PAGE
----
As part of the Photography, Expanded initiative, Aperture Foundation, Magnum Foundation, and Open Society Foundations Documentary Photography Project present a panel discussion that explores the visual storytelling potential of big data and mapping. From our smartphones to the city power grid, massive amounts of data are collected and monitored on a daily basis, radically transforming how socioeconomic conditions are understood and managed. This new reality has major implications for our ability to access and share public information, while raising critical issues about privacy. How can documentary photographers utilize publicly available data sets to reinforce the intent behind their work? How might data visualization and mapping techniques help bring viewers, participants, and advocates closer to the issues? How can photographers safely access and share data in lieu of increasing online security threats? Join us as we learn about digital strategies employed in data science, geography, journalism, and critical design that may be applied to photography projects for social impact Continue Reading »

Ulrich Baer: The Rilke Alphabet

NYU, The Humanities Initiative - 20 Cooper Square, Floor 5
6 - 8pm, $0/Rsvp

An Evening with Michael Ondaatje

Columbia University, Schapiro Hall - 605 West 115 Street, Davis Auditorium
6:15pm, $0

Cubed: Nikil Saval with Chad Harbach

Powerhouse Arena - 37 Main Street, Brooklyn
7 - 9pm, $0

Yes, the place where we spend so much of our waking hours has a history. From “Bartelby the Scrivener” to “The Office,” from the wood lined corner office to the open plan cubicle farm, where we work says as much about how we have worked with every passing generation as who we have aspired to become. Now in CUBED: A Secret History of the Workplace, n+1 editor Nikil Saval uncovers the surprising, and surprisingly unexplored, truth about how the best intentions of planners, architects, designers and executives have fallen short of producing a happy environment for the American worker. CUBED begins at the beginning—from the first clerks of the Scrooge and Cratchit era of counting houses to the early skyscrapers of the industrial era Continue Reading »

Wednesday, 30 April

Alexander von Humboldt and the Order of Nature
Aspects of Culture and Landscape in the Americas

Hunter College - 695 Park Avenue North Building, Room 1527
11am - 5:30pm, $0

Cultural Heritage in Troubled Times: War Damage, Pillaging, and Saving the Monuments

NYU Institute of Fine Arts - 1 East 78 Street
6pm, $0/Rsvp

Amy Smith-Stewart

School of Visual Arts - 136 West 21 Street, Room 418F
7pm, $0

IRL Club: An Evening with the Internet
Hosted by Adrien Chen

The Bell House - 149 7th St, Brooklyn
7:30pm, $3

A Celebration of Muriel Spark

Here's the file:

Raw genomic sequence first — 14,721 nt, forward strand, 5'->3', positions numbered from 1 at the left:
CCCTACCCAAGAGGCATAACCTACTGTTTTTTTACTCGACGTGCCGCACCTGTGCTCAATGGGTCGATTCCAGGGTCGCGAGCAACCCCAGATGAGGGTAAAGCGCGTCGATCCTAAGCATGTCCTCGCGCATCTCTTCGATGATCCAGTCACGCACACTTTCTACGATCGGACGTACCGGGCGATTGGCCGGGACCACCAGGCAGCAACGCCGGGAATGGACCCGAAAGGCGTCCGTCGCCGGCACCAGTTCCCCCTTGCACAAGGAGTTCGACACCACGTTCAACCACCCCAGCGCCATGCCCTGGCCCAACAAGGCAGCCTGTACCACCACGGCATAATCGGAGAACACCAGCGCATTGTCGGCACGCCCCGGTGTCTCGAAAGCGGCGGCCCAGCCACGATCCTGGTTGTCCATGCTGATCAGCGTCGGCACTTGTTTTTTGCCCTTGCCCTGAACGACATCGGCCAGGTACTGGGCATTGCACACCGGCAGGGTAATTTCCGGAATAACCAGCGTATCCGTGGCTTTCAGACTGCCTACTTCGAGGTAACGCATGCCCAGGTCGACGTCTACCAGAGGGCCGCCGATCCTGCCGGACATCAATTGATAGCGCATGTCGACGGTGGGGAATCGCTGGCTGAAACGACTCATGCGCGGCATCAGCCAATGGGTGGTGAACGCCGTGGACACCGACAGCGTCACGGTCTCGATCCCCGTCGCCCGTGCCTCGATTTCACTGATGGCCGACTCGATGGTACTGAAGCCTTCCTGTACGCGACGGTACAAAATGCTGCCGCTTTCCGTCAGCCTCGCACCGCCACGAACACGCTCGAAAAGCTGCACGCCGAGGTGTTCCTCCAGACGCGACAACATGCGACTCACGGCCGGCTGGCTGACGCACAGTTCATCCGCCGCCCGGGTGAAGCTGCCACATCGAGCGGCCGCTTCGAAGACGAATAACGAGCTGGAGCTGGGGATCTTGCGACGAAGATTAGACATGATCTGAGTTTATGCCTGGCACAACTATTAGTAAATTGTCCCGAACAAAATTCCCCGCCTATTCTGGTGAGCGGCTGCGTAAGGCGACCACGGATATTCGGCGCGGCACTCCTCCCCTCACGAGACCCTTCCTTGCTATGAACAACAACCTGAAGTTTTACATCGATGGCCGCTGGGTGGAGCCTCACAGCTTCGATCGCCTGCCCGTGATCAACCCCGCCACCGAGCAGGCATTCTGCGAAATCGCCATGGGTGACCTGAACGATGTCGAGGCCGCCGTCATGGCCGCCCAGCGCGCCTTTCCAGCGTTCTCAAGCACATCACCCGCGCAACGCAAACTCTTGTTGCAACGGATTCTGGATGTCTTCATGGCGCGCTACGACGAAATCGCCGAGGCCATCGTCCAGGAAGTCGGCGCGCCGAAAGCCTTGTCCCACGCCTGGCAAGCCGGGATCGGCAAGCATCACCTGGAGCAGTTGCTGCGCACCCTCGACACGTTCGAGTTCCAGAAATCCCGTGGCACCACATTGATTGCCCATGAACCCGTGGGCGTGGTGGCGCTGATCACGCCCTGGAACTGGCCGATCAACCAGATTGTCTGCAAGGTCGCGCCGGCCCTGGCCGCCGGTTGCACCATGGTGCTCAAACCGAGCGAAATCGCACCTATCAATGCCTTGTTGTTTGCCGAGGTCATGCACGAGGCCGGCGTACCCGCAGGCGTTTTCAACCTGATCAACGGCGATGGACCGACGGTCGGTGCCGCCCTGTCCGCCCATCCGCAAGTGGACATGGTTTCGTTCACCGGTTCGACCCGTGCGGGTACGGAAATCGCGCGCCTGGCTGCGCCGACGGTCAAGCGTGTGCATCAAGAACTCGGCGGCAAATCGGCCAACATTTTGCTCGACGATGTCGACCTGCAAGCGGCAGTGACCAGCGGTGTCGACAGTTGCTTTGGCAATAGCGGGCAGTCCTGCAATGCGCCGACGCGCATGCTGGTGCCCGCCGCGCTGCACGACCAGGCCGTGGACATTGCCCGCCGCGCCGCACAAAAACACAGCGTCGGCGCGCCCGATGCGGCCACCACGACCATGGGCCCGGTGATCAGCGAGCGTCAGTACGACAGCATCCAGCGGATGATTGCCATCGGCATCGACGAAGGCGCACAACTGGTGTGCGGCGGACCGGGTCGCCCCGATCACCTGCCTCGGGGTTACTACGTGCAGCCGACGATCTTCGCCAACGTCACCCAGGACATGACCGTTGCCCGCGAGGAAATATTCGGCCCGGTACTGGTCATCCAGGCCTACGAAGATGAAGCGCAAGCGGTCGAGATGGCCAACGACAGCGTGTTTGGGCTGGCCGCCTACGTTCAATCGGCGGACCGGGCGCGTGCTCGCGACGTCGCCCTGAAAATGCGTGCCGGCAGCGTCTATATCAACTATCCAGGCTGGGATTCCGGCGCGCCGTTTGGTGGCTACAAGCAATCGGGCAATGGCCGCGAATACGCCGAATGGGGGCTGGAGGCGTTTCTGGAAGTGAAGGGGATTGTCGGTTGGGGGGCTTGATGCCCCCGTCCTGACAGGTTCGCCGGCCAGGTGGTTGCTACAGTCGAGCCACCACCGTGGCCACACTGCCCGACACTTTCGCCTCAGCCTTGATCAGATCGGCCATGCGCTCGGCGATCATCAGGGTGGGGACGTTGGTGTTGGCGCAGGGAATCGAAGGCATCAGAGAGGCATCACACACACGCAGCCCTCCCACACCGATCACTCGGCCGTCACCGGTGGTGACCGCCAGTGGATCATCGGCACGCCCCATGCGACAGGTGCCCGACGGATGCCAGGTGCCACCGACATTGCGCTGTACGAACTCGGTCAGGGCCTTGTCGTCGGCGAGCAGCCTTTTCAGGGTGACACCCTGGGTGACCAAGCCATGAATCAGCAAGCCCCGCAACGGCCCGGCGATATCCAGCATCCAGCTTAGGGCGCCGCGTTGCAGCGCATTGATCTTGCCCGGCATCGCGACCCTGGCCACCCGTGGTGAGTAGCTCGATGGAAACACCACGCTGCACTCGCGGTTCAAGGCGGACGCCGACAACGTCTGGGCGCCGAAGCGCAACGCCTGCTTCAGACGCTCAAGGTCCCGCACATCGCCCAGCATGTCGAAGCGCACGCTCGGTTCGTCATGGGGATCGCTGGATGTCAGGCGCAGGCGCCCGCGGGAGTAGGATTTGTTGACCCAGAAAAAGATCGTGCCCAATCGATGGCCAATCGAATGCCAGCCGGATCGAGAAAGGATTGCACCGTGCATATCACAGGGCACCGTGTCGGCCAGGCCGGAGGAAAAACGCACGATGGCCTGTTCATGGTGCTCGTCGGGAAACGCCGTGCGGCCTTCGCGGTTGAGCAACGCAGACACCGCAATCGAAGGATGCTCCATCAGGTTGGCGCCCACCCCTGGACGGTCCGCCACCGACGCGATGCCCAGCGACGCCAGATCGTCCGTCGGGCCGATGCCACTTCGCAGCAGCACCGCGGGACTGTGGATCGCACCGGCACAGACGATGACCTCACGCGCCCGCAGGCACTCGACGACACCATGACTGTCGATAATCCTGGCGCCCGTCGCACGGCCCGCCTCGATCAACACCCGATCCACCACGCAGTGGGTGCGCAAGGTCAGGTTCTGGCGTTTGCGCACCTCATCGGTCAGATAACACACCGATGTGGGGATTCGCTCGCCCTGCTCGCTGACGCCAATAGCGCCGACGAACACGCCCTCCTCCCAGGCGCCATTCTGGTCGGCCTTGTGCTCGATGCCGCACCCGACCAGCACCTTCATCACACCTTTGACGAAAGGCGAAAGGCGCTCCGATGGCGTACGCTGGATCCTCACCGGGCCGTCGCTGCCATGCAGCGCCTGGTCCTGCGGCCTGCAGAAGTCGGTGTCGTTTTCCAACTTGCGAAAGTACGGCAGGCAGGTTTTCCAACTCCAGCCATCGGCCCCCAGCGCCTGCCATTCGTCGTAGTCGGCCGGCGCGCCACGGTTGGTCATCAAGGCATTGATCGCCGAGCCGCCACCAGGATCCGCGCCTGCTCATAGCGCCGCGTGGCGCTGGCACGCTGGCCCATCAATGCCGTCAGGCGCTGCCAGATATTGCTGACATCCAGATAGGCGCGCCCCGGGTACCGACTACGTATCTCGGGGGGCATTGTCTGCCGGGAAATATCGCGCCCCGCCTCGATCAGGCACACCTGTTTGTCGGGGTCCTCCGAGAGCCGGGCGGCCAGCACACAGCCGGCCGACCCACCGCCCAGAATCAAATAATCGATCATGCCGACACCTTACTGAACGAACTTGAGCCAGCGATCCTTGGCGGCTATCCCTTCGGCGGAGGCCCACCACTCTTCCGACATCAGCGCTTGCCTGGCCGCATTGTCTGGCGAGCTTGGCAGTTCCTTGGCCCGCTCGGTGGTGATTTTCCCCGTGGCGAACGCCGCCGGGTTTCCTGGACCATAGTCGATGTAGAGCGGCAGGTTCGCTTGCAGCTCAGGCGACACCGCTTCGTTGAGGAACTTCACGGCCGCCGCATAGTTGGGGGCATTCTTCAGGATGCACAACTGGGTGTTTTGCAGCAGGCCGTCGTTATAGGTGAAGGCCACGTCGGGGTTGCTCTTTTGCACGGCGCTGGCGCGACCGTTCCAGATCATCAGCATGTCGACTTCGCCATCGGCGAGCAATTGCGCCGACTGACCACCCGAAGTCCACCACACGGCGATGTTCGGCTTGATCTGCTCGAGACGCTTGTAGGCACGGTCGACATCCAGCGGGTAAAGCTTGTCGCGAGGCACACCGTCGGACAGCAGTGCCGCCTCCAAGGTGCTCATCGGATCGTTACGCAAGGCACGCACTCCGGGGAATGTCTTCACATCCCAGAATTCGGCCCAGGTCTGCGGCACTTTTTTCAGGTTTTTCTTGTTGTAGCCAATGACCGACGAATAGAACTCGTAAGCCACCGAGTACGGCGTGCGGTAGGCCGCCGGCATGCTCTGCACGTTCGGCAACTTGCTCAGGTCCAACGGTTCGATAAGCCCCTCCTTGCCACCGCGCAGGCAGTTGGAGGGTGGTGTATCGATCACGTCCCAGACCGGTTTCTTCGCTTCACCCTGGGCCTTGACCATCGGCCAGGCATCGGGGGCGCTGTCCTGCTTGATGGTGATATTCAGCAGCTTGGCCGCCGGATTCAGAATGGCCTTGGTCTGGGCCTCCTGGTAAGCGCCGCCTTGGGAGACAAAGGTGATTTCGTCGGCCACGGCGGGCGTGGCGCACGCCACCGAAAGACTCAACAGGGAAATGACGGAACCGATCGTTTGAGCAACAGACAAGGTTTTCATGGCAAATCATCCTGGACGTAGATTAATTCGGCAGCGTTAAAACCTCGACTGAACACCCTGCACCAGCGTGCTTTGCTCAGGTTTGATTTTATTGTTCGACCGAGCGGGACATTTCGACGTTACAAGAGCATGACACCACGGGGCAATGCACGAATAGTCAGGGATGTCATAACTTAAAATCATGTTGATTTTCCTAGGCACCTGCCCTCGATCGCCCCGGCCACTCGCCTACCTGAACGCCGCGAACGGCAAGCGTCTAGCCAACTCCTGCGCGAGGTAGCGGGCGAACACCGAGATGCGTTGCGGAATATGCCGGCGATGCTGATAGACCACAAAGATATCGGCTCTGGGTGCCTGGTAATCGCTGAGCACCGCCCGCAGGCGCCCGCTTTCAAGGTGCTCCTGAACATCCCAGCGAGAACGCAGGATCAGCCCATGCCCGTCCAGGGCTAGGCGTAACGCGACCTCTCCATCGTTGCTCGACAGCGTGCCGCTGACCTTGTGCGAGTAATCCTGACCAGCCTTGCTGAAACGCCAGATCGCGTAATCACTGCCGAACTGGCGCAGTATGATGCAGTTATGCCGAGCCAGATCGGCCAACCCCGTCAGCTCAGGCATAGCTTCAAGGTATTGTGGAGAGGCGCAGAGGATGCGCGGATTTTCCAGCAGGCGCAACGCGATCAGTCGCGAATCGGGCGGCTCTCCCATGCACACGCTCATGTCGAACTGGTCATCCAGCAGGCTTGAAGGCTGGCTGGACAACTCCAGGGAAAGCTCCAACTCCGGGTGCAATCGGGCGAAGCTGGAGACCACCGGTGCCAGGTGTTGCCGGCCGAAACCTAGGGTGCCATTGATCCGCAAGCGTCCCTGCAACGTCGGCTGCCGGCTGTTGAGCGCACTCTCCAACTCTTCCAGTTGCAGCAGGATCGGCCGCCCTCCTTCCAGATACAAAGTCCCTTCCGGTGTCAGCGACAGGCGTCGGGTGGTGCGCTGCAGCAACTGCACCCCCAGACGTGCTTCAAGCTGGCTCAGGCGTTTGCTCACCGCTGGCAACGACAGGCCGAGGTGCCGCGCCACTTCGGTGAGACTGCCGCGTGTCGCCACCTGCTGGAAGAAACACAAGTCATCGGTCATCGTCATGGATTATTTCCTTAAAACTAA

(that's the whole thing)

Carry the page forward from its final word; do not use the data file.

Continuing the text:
ISSUE Project Room - 22 Boerum Place, Brooklyn
8pm, $0

ISSUE Project Room and New Directions present an evening of anecdotes and admiration celebrating the life and work of author Muriel Spark, featuring New Directions President and Publisher Barbara Epler, New York Times columnist Maud Newton, Paris Review Contributing Editor Sadie Stein, T Magazine Senior Editor Emily Stokes and Culture Editor Thessaly LaForce. New Directions’ Publicity Director and Associate Editor Michael Barron moderates.Muriel Spark (1918-2006) has been lauded for writing “some of the best sentences in the English” (The New Yorker) and for being “The most original and brilliant British novelist” (The New York Review of Books) Continue Reading »

Friday, 02 May

Tales of Two Germanys: Maxim Leo and Yascha Mounk

New York University, Deutsches Haus - 42 Washington Mews
6pm, $0

Friday, 09 May

Gentrifying the Congo: Claire Bishop with Renzo Martens

The Graduate Center - 365 Fifth Avenue, Floor 9 (Skylight Room)
6 - 8pm, $0

Renzo Martens is a controversial Dutch artist and filmmaker who in 2010 founded the Institute for Human Activities, an arts-based development program in Democratic Republic of Congo that brings together artists, thinkers and specialists. With a nod to precedents in cities like New York and Berlin, the Institute aims to turn art production into an engine of economic growth in Congo, hoping to improve the lives of the people around its settlement. Renzo will present the Institute of Human Activities and discuss its relationship to his previous work in the Congo, the documentary film “Episode III: Enjoy Poverty”. In conversation with Claire Bishop (Art History, Graduate Center, CUNY) and Ashley Dawson (English, College of Staten and Graduate Center, CUNY) Continue Reading »

Advertise on Platform
What about me?